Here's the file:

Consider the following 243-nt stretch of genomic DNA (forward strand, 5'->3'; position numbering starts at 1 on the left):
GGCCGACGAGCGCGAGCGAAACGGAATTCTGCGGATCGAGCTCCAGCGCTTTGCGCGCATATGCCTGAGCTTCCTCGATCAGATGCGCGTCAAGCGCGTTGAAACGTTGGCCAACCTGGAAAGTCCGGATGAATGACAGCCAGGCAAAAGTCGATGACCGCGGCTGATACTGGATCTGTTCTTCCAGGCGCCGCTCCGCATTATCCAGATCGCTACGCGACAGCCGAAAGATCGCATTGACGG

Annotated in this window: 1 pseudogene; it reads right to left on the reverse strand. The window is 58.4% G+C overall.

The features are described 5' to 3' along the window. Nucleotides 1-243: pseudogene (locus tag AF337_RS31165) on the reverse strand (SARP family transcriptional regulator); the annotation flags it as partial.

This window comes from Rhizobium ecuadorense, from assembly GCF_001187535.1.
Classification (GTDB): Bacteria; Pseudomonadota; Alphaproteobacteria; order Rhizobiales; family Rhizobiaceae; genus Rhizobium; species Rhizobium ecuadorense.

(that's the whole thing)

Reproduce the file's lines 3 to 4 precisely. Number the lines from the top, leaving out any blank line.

Annotated in this window: 1 pseudogene; it reads right to left on the reverse strand. The window is 58.4% G+C overall.

The features are described 5' to 3' along the window. Nucleotides 1-243: pseudogene (locus tag AF337_RS31165) on the reverse strand (SARP family transcriptional regulator); the annotation flags it as partial.